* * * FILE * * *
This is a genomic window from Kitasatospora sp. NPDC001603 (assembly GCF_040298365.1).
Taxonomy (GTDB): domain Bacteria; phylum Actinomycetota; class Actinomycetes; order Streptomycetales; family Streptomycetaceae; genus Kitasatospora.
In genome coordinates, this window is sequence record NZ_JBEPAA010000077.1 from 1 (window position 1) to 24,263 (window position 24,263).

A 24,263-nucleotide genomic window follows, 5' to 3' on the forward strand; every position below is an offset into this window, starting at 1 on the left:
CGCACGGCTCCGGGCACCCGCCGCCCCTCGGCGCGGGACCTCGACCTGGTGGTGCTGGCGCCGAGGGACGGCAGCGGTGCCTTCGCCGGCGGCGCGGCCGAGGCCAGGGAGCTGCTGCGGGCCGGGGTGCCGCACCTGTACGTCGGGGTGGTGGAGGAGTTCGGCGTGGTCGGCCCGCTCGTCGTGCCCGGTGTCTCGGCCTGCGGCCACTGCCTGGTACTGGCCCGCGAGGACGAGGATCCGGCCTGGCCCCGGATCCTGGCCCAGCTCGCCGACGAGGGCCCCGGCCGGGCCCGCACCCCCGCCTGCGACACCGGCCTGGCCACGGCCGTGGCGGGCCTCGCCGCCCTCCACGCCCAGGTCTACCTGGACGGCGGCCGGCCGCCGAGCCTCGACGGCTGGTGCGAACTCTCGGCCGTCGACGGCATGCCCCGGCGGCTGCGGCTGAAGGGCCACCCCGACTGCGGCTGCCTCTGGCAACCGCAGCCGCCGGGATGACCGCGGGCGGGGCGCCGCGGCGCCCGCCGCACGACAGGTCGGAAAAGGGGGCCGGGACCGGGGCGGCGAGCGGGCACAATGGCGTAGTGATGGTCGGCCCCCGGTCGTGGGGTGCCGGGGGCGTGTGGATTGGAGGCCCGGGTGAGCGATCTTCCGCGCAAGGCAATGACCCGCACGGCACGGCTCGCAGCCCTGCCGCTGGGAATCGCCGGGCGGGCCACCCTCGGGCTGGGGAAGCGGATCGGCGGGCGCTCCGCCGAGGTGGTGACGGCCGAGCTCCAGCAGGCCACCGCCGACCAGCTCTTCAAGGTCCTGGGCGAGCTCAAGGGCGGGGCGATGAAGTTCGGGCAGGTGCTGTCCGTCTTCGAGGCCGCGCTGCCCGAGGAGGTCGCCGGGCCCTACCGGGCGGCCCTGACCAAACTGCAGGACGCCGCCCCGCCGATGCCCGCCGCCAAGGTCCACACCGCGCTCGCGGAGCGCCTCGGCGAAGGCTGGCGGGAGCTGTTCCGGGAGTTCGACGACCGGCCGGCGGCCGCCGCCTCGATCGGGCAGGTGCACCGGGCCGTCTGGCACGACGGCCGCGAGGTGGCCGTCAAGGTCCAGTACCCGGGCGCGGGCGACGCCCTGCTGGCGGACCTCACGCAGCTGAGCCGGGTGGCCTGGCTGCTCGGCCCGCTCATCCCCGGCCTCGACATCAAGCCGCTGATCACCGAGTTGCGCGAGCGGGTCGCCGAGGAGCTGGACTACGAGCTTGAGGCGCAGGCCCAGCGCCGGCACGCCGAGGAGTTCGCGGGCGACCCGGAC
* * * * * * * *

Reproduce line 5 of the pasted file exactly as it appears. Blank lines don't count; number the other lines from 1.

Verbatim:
CGCACGGCTCCGGGCACCCGCCGCCCCTCGGCGCGGGACCTCGACCTGGTGGTGCTGGCGCCGAGGGACGGCAGCGGTGCCTTCGCCGGCGGCGCGGCCGAGGCCAGGGAGCTGCTGCGGGCCGGGGTGCCGCACCTGTACGTCGGGGTGGTGGAGGAGTTCGGCGTGGTCGGCCCGCTCGTCGTGCCCGGTGTCTCGGCCTGCGGCCACTGCCTGGTACTGGCCCGCGAGGACGAGGATCCGGCCTGGCCCCGGATCCTGGCCCAGCTCGCCGACGAGGGCCCCGGCCGGGCCCGCACCCCCGCCTGCGACACCGGCCTGGCCACGGCCGTGGCGGGCCTCGCCGCCCTCCACGCCCAGGTCTACCTGGACGGCGGCCGGCCGCCGAGCCTCGACGGCTGGTGCGAACTCTCGGCCGTCGACGGCATGCCCCGGCGGCTGCGGCTGAAGGGCCACCCCGACTGCGGCTGCCTCTGGCAACCGCAGCCGCCGGGATGACCGCGGGCGGGGCGCCGCGGCGCCCGCCGCACGACAGGTCGGAAAAGGGGGCCGGGACCGGGGCGGCGAGCGGGCACAATGGCGTAGTGATGGTCGGCCCCCGGTCGTGGGGTGCCGGGGGCGTGTGGATTGGAGGCCCGGGTGAGCGATCTTCCGCGCAAGGCAATGACCCGCACGGCACGGCTCGCAGCCCTGCCGCTGGGAATCGCCGGGCGGGCCACCCTCGGGCTGGGGAAGCGGATCGGCGGGCGCTCCGCCGAGGTGGTGACGGCCGAGCTCCAGCAGGCCACCGCCGACCAGCTCTTCAAGGTCCTGGGCGAGCTCAAGGGCGGGGCGATGAAGTTCGGGCAGGTGCTGTCCGTCTTCGAGGCCGCGCTGCCCGAGGAGGTCGCCGGGCCCTACCGGGCGGCCCTGACCAAACTGCAGGACGCCGCCCCGCCGATGCCCGCCGCCAAGGTCCACACCGCGCTCGCGGAGCGCCTCGGCGAAGGCTGGCGGGAGCTGTTCCGGGAGTTCGACGACCGGCCGGCGGCCGCCGCCTCGATCGGGCAGGTGCACCGGGCCGTCTGGCACGACGGCCGCGAGGTGGCCGTCAAGGTCCAGTACCCGGGCGCGGGCGACGCCCTGCTGGCGGACCTCACGCAGCTGAGCCGGGTGGCCTGGCTGCTCGGCCCGCTCATCCCCGGCCTCGACATCAAGCCGCTGATCACCGAGTTGCGCGAGCGGGTCGCCGAGGAGCTGGACTACGAGCTTGAGGCGCAGGCCCAGCGCCGGCACGCCGAGGAGTTCGCGGGCGACCCGGAC